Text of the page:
I’ve said before in other posts that at this point I don’t think about sobriety or “not drinking” that much anymore. True, sometimes I do. Sometimes I wish I could “be normal” like everybody else. I’ll even admit that if I could drink moderately, I’d still be an occasional drinker. It is what it is.

So, I don’t know if going to a weekly meeting or multiple weekly meetings would be something I still want to do.

If I wasn’t a sobriety blogger, I don’t know that alcohol would really be on my mind that much. I like to believe I’d just be… living. But there’s no way of knowing.

That said, one of my strongest sobriety mottos is that you have to be willing to throw everything you have at quitting if you really want to quit.

 

That means if I hit a really rough patch, I have a few “break glass in case of emergency” options:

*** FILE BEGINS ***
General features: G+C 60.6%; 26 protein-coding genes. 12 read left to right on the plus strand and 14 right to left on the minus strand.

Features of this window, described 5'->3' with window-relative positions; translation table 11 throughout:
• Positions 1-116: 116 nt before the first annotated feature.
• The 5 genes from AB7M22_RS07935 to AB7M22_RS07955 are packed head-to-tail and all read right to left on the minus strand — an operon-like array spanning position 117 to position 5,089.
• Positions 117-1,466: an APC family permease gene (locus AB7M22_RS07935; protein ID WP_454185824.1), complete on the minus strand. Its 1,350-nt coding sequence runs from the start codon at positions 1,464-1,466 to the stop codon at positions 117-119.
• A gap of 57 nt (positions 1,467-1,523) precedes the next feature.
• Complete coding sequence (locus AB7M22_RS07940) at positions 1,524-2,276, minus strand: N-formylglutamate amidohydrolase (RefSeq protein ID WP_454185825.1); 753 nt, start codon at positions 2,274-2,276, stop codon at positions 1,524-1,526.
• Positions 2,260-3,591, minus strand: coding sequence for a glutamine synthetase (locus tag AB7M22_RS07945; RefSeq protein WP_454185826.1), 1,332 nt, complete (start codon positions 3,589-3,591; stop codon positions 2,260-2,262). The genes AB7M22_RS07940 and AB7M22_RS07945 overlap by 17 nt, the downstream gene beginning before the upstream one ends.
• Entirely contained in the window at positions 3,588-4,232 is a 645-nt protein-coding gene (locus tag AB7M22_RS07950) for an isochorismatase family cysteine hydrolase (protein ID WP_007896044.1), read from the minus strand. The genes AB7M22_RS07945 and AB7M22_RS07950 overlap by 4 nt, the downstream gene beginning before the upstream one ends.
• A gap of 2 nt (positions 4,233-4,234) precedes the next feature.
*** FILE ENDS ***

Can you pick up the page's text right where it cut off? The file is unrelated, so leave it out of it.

• I have and will always maintain good health insurance that includes mental health care. I have a list of therapists in my area that I can choose from if I really need additional help.
  • I’ve located a weekly non-12-step meeting not far from home, SMART Recovery. I think the fact that it’s not AA makes me less cringey.
  • I’m STILL willing to give AA another go as a last resort.

My sobriety is so important to me that I’m willing to do just about anything to retain it. That’s how I know it’s real!

 

How Will YOU Quit Drinking?

Want to stop drinking but don't want to go to support groups or AA? I quit drinking on my own and here are 8 reasons why I chose to get sober without AA!

You know, I’m a huge advocate for being honest with yourself. You have to do what works for you – screw what anybody else says.

If you’ve come to a point where you know you have a problem with alcohol and want to quit, absolutely give AA a try!

I don’t know for sure, but I think it’s probably the most widespread group around, meaning if you look you’ll probably find a meeting wherever you live or work.